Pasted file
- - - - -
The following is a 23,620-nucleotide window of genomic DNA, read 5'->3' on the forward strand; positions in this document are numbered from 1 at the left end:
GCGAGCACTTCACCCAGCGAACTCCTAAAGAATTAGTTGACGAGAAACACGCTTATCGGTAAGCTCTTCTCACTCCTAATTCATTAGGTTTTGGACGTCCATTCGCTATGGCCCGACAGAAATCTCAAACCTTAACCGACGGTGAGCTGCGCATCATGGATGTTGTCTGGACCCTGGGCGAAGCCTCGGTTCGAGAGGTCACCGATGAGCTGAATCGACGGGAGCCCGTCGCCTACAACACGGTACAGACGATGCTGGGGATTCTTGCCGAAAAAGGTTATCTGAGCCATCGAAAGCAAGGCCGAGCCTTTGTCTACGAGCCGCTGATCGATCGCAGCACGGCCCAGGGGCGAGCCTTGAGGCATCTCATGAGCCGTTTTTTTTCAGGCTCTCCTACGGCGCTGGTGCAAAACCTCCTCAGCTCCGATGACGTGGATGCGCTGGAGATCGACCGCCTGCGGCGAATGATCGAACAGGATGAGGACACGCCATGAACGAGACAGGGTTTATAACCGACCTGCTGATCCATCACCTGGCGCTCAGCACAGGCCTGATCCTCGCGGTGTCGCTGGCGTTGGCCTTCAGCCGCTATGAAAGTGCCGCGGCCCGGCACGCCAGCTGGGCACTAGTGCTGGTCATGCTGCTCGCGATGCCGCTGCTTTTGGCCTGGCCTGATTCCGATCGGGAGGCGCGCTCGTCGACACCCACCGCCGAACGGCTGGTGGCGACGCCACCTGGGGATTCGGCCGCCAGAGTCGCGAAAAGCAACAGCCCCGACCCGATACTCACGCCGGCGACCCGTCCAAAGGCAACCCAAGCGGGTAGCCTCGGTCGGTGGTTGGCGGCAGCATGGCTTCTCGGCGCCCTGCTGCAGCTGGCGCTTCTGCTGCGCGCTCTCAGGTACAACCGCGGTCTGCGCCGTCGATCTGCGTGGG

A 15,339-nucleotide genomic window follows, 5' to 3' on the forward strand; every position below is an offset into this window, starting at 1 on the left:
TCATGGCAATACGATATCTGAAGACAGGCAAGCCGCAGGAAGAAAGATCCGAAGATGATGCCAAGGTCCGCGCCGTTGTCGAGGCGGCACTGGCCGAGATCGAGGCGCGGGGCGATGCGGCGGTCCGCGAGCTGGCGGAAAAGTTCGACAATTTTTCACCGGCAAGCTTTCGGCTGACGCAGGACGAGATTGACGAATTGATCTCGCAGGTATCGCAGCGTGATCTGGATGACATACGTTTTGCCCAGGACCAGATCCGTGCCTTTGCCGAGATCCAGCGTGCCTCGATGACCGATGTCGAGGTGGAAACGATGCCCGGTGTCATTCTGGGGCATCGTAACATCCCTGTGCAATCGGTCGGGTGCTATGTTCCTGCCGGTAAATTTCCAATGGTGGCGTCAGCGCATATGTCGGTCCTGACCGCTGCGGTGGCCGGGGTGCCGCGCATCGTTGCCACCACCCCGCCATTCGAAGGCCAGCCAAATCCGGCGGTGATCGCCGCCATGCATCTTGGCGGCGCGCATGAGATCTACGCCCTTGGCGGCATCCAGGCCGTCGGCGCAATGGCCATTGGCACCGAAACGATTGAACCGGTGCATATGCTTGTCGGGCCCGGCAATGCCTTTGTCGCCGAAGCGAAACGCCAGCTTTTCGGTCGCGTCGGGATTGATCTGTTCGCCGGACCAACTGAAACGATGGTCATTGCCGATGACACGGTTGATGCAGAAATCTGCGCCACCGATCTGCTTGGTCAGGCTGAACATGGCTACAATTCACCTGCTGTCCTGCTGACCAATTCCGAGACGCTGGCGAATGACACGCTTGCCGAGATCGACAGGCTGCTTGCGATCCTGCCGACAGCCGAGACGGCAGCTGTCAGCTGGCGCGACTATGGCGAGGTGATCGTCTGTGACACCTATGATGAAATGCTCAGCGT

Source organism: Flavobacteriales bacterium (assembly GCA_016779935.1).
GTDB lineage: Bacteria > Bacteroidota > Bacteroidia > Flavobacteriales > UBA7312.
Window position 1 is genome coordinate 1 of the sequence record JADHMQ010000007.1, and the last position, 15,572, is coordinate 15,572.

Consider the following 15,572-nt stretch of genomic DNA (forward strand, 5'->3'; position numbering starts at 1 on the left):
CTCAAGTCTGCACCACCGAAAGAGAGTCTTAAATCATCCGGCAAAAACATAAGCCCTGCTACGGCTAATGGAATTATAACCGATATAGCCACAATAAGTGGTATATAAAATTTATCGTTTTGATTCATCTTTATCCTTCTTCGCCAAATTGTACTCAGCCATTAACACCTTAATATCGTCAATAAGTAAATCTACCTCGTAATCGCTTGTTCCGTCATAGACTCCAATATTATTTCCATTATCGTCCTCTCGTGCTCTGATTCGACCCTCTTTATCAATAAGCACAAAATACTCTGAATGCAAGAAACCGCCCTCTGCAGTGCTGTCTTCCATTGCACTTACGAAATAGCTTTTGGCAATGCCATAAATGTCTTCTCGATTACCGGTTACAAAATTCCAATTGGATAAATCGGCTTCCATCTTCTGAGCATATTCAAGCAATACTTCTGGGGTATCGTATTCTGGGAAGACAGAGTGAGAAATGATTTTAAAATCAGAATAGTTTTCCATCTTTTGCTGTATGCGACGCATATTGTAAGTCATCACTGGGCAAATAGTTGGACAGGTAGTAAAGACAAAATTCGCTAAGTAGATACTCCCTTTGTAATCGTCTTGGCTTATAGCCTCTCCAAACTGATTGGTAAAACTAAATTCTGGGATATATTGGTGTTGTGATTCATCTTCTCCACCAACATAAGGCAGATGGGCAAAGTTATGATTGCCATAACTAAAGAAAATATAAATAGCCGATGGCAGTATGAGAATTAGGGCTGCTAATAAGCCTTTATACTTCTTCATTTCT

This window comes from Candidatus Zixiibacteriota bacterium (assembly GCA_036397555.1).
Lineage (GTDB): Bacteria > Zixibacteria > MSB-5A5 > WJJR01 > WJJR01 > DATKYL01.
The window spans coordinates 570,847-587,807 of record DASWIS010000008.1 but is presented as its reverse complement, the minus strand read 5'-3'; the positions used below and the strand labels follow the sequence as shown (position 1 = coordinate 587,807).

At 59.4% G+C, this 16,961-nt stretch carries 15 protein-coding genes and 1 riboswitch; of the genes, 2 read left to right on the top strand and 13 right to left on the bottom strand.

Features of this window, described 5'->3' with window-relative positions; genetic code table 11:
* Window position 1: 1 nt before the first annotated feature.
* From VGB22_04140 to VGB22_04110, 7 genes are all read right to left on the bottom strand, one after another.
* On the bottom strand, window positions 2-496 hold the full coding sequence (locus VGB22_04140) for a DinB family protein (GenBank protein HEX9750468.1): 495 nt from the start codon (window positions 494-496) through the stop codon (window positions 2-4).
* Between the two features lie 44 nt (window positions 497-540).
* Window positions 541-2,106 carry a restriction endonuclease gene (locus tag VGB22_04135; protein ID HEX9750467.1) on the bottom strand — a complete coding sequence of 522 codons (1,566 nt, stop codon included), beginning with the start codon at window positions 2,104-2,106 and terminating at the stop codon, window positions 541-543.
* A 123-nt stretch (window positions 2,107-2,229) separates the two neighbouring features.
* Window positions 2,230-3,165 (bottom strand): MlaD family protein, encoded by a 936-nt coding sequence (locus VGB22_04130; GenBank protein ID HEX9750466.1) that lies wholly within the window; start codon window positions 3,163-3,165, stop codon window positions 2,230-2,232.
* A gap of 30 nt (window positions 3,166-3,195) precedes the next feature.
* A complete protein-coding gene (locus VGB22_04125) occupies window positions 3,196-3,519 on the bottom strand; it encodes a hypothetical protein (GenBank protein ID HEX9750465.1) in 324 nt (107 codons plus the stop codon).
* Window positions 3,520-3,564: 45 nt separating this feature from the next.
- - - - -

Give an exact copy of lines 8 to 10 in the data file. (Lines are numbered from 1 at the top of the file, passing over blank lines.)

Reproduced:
Consider the following 15,572-nt stretch of genomic DNA (forward strand, 5'->3'; position numbering starts at 1 on the left):
CTCAAGTCTGCACCACCGAAAGAGAGTCTTAAATCATCCGGCAAAAACATAAGCCCTGCTACGGCTAATGGAATTATAACCGATATAGCCACAATAAGTGGTATATAAAATTTATCGTTTTGATTCATCTTTATCCTTCTTCGCCAAATTGTACTCAGCCATTAACACCTTAATATCGTCAATAAGTAAATCTACCTCGTAATCGCTTGTTCCGTCATAGACTCCAATATTATTTCCATTATCGTCCTCTCGTGCTCTGATTCGACCCTCTTTATCAATAAGCACAAAATACTCTGAATGCAAGAAACCGCCCTCTGCAGTGCTGTCTTCCATTGCACTTACGAAATAGCTTTTGGCAATGCCATAAATGTCTTCTCGATTACCGGTTACAAAATTCCAATTGGATAAATCGGCTTCCATCTTCTGAGCATATTCAAGCAATACTTCTGGGGTATCGTATTCTGGGAAGACAGAGTGAGAAATGATTTTAAAATCAGAATAGTTTTCCATCTTTTGCTGTATGCGACGCATATTGTAAGTCATCACTGGGCAAATAGTTGGACAGGTAGTAAAGACAAAATTCGCTAAGTAGATACTCCCTTTGTAATCGTCTTGGCTTATAGCCTCTCCAAACTGATTGGTAAAACTAAATTCTGGGATATATTGGTGTTGTGATTCATCTTCTCCACCAACATAAGGCAGATGGGCAAAGTTATGATTGCCATAACTAAAGAAAATATAAATAGCCGATGGCAGTATGAGAATTAGGGCTGCTAATAAGCCTTTATACTTCTTCATTTCT

This window comes from Candidatus Zixiibacteriota bacterium (assembly GCA_036397555.1).